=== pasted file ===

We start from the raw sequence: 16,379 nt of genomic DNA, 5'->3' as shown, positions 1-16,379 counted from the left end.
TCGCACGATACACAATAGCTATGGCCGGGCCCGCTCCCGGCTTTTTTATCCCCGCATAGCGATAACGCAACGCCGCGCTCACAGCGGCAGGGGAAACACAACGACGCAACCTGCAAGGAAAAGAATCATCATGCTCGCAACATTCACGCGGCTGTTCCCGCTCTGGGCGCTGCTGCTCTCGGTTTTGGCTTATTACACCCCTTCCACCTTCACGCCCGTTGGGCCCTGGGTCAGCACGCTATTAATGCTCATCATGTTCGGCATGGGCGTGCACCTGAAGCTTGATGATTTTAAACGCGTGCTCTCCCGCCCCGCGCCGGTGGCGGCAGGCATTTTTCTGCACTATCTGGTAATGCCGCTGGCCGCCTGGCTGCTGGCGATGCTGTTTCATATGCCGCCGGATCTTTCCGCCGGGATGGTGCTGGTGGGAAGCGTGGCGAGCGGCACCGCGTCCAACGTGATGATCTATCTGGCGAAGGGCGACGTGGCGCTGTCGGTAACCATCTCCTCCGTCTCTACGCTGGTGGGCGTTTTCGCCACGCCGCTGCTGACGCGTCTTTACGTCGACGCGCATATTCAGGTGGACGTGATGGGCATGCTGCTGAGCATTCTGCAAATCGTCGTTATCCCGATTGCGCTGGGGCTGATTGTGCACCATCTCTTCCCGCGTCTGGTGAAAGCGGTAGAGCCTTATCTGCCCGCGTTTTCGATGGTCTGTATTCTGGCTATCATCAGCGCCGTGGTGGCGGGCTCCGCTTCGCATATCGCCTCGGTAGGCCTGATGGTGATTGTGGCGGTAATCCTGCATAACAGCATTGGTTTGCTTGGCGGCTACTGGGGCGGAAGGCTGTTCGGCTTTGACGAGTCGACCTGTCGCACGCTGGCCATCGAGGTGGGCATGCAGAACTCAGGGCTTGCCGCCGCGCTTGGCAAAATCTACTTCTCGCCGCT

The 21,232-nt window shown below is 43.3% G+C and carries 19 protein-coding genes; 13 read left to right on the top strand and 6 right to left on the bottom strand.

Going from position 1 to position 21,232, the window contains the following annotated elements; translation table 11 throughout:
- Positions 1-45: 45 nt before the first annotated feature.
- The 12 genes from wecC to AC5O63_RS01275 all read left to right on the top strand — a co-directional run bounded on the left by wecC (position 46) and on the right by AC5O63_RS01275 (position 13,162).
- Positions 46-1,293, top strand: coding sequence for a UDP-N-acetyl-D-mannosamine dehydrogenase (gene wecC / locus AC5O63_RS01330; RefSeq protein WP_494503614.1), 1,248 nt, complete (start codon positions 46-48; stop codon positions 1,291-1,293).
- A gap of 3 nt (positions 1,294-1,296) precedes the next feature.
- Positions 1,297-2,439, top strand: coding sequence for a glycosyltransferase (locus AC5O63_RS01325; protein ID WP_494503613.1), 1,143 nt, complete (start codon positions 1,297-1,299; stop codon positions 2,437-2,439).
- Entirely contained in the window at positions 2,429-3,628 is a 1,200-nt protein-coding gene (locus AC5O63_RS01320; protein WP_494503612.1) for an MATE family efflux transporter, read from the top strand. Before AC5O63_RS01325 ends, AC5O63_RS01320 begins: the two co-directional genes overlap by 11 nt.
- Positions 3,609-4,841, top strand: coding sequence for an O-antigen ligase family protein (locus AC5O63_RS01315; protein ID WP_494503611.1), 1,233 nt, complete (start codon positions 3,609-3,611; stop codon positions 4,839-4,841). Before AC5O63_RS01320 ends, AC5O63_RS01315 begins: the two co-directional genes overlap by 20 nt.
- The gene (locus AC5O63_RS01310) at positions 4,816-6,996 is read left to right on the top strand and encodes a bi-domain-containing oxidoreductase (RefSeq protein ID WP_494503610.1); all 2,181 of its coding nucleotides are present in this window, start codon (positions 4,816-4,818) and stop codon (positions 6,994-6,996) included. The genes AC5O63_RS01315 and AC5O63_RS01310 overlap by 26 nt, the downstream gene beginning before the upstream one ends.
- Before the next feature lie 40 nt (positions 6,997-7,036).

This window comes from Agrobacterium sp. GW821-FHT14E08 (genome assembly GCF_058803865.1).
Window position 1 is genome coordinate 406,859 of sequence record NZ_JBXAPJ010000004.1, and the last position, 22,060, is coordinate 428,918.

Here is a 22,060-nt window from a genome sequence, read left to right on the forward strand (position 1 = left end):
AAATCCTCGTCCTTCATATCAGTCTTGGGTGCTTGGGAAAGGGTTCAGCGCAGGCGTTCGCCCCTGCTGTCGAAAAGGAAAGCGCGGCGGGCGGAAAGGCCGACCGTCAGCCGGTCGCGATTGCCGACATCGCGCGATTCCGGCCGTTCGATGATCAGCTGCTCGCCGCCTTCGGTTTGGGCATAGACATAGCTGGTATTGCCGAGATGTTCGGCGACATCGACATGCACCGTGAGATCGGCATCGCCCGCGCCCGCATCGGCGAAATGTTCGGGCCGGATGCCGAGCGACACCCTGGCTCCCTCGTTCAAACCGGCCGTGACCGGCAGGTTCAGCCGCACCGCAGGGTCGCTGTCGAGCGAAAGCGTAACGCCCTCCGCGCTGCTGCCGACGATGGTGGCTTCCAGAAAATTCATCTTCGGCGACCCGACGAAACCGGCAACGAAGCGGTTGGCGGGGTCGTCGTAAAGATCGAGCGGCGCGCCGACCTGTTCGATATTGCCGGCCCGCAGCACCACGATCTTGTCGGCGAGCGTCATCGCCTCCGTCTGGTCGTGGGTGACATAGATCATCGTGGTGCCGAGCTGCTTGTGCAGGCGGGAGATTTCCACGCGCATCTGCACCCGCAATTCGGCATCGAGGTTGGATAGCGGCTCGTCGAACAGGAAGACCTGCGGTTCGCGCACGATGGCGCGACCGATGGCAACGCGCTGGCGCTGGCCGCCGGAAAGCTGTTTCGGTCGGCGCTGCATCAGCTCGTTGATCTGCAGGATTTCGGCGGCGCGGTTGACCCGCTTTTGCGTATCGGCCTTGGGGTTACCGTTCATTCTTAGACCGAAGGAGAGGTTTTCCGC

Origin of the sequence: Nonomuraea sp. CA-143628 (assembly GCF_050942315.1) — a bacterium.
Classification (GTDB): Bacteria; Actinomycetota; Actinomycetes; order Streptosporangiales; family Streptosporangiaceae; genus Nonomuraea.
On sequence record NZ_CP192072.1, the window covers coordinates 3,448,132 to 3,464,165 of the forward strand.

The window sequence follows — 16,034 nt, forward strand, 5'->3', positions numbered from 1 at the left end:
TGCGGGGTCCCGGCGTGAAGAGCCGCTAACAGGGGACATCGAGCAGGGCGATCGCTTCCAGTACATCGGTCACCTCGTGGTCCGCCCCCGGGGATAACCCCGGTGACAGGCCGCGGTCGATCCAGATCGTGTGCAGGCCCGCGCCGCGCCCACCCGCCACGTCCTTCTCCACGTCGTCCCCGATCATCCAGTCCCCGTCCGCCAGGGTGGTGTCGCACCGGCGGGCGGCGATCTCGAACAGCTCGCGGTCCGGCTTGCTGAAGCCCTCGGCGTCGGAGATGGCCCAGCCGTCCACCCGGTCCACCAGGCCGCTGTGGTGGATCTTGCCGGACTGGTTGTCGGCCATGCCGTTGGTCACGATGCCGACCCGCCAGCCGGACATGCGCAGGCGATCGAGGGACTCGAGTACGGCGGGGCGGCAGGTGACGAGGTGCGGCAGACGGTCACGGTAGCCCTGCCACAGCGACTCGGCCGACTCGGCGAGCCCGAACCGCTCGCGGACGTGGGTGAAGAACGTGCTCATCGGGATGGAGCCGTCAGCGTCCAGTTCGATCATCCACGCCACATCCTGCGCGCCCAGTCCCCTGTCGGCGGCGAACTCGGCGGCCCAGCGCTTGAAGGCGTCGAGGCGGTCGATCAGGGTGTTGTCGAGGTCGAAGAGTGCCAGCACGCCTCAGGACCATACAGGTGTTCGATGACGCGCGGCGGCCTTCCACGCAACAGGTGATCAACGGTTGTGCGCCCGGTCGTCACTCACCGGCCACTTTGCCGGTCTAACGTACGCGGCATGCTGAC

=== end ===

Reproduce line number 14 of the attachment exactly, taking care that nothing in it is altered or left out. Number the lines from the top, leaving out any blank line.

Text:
This window comes from Agrobacterium sp. GW821-FHT14E08 (genome assembly GCF_058803865.1).